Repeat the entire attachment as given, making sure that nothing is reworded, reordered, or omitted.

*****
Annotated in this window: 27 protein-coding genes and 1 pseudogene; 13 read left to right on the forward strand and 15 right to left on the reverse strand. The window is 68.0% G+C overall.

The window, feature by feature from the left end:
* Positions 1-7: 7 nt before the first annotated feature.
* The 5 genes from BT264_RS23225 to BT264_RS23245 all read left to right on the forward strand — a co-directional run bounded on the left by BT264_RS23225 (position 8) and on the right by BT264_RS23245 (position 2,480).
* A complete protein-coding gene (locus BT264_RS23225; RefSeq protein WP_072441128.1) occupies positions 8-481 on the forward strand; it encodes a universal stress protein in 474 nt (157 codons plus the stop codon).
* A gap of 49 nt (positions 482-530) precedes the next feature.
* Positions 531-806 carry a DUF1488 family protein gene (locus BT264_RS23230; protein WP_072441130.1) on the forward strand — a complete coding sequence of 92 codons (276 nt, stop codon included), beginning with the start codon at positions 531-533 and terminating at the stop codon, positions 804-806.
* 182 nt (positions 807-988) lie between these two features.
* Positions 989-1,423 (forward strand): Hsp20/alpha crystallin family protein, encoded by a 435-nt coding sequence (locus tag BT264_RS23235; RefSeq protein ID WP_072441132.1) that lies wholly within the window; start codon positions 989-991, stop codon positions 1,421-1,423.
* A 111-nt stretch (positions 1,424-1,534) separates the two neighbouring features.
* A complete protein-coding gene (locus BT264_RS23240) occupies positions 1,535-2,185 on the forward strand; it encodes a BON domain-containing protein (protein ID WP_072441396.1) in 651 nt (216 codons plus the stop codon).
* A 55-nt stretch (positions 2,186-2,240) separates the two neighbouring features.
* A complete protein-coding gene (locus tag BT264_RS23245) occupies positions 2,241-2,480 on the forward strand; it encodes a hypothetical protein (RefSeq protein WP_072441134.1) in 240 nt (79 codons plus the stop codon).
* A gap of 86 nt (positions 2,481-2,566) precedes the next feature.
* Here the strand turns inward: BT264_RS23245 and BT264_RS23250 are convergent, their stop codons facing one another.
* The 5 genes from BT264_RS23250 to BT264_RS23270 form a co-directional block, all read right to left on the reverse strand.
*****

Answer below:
Annotated in this window: 27 protein-coding genes and 1 pseudogene; 13 read left to right on the forward strand and 15 right to left on the reverse strand. The window is 68.0% G+C overall.

The window, feature by feature from the left end:
* Positions 1-7: 7 nt before the first annotated feature.
* The 5 genes from BT264_RS23225 to BT264_RS23245 all read left to right on the forward strand — a co-directional run bounded on the left by BT264_RS23225 (position 8) and on the right by BT264_RS23245 (position 2,480).
* A complete protein-coding gene (locus BT264_RS23225; RefSeq protein WP_072441128.1) occupies positions 8-481 on the forward strand; it encodes a universal stress protein in 474 nt (157 codons plus the stop codon).
* A gap of 49 nt (positions 482-530) precedes the next feature.
* Positions 531-806 carry a DUF1488 family protein gene (locus BT264_RS23230; protein WP_072441130.1) on the forward strand — a complete coding sequence of 92 codons (276 nt, stop codon included), beginning with the start codon at positions 531-533 and terminating at the stop codon, positions 804-806.
* 182 nt (positions 807-988) lie between these two features.
* Positions 989-1,423 (forward strand): Hsp20/alpha crystallin family protein, encoded by a 435-nt coding sequence (locus tag BT264_RS23235; RefSeq protein ID WP_072441132.1) that lies wholly within the window; start codon positions 989-991, stop codon positions 1,421-1,423.
* A 111-nt stretch (positions 1,424-1,534) separates the two neighbouring features.
* A complete protein-coding gene (locus BT264_RS23240) occupies positions 1,535-2,185 on the forward strand; it encodes a BON domain-containing protein (protein ID WP_072441396.1) in 651 nt (216 codons plus the stop codon).
* A 55-nt stretch (positions 2,186-2,240) separates the two neighbouring features.
* A complete protein-coding gene (locus tag BT264_RS23245) occupies positions 2,241-2,480 on the forward strand; it encodes a hypothetical protein (RefSeq protein WP_072441134.1) in 240 nt (79 codons plus the stop codon).
* A gap of 86 nt (positions 2,481-2,566) precedes the next feature.
* Here the strand turns inward: BT264_RS23245 and BT264_RS23250 are convergent, their stop codons facing one another.
* The 5 genes from BT264_RS23250 to BT264_RS23270 form a co-directional block, all read right to left on the reverse strand.